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How's the superposed waves are moving?

by KFC
Tags: moving, superposed, waves
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KFC
#1
May8-12, 01:37 PM
P: 369
Hi there,
Suppose there are two plane waves with different wavevector and frequency, the superposition of these waves give
[tex]\phi(x, t) = 2\cos(k'x + w't)\cos(k''x + w''t)[/tex]
with
[tex]k'=(k_1+k_2)/2, w'=(w_1+w_2)/2[/tex]

[tex]k''=(k_1-k_2)/2, w''=(w_1-w_2)/2[/tex]

here [tex]\cos(k''x + w''t)[/tex] gives the oscillation and [tex]\cos(k'x + w't)[/tex] is the envelope. My question is if I look at the very first crest when x=0, t=0 and I attach a "point" to that. How can I trace the movement of that point? Can we just look at [tex]\cos(k''x + w''t)[/tex] and say that the every point is moving at the phase velocity w''/k''? I am not sure the physics behind that but seems it is not correct. But with several trials, I find that it seems the point (crest of the second cosine for example) is moving at the speed [tex](w'+w'')/(k'+k'')[/tex], is that correct? why?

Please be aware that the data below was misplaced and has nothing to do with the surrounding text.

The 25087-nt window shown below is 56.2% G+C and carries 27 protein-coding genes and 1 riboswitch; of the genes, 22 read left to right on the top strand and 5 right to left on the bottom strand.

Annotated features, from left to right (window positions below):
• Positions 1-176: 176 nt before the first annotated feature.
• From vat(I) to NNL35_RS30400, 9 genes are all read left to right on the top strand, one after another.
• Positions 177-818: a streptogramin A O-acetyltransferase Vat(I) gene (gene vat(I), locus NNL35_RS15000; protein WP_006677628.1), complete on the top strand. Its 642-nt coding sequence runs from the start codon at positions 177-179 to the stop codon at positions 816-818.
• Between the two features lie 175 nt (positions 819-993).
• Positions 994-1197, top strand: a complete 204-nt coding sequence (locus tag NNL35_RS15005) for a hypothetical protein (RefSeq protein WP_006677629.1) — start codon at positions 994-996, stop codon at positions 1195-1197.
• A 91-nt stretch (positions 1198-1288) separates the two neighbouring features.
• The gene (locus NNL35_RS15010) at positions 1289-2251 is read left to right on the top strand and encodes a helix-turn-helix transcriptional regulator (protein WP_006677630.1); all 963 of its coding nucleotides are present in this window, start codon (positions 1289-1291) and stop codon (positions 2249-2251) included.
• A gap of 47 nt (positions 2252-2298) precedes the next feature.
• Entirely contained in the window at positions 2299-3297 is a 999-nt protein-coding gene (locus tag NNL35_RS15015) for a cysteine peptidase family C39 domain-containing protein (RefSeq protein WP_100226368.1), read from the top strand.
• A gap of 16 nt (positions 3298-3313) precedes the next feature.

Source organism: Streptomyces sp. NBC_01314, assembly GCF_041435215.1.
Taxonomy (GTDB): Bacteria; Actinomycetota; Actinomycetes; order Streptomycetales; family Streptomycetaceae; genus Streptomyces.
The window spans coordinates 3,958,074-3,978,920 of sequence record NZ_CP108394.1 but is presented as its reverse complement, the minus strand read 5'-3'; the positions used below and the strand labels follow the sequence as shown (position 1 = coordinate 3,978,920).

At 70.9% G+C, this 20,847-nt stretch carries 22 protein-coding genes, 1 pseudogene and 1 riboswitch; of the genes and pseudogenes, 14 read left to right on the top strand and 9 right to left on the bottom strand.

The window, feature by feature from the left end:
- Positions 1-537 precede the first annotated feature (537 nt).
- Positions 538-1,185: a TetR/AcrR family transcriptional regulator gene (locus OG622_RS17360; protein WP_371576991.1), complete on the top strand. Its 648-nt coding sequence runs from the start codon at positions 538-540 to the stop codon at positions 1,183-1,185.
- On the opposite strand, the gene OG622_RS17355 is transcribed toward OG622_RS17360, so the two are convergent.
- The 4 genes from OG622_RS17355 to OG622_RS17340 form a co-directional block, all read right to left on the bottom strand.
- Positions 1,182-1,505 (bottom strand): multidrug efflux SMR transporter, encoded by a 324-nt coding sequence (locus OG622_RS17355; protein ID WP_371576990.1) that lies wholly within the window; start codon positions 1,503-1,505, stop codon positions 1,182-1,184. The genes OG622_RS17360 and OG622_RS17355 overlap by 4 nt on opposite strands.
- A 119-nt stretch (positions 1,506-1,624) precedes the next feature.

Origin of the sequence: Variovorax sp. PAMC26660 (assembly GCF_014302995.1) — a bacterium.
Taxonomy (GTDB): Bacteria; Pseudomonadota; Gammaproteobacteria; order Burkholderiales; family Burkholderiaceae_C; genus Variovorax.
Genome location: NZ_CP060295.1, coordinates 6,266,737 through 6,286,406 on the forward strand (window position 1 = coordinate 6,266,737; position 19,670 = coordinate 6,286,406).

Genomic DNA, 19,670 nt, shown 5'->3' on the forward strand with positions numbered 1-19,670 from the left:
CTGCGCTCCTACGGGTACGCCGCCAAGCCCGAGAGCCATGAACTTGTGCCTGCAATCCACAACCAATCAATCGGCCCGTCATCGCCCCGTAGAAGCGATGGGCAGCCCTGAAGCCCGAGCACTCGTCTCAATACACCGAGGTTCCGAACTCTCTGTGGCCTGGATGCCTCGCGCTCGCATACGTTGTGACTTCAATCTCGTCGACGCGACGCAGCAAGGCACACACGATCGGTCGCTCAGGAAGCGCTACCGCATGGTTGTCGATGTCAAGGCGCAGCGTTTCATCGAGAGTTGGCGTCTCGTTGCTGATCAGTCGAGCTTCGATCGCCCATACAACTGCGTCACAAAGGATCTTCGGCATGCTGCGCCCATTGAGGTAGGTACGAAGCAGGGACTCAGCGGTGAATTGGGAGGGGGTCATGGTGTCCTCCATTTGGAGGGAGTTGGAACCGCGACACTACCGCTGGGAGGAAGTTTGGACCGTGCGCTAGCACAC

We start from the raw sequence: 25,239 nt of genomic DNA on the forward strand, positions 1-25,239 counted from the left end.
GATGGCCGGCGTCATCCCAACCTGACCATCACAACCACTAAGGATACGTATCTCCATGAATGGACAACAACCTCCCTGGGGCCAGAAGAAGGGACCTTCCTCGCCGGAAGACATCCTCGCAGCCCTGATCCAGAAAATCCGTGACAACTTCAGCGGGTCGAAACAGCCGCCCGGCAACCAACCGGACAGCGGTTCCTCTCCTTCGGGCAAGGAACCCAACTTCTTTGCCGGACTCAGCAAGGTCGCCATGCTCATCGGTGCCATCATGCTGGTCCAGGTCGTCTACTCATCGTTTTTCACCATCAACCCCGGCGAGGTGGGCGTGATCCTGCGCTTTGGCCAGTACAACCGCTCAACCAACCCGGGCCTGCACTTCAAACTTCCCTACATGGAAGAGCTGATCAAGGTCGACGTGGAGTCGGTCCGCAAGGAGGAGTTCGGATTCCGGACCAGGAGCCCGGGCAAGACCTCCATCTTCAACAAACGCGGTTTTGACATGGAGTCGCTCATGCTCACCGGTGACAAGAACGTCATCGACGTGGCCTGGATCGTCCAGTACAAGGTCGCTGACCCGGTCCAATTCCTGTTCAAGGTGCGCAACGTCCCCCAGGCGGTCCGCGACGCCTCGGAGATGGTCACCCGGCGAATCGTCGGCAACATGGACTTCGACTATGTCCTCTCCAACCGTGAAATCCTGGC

I want to trace the crest point and I know that the magnitude of the crest is changing on the envelope and it is correct at different time and space. So I initially fix the initial position xi = 0; yi = 2; for the crest. Then by enumerating the time, we can find the new x and new y for the crest as

x = (w'+w'')/(k'+k'')*t;
y = 2*cos(k'x + w't);

but when I plot this point at different t, it doesn't really move as I expect. Any idea how to trace a point? I want to plot something like the red point shown here https://en.wikipedia.org/wiki/File:Wave_group.gif

Thanks
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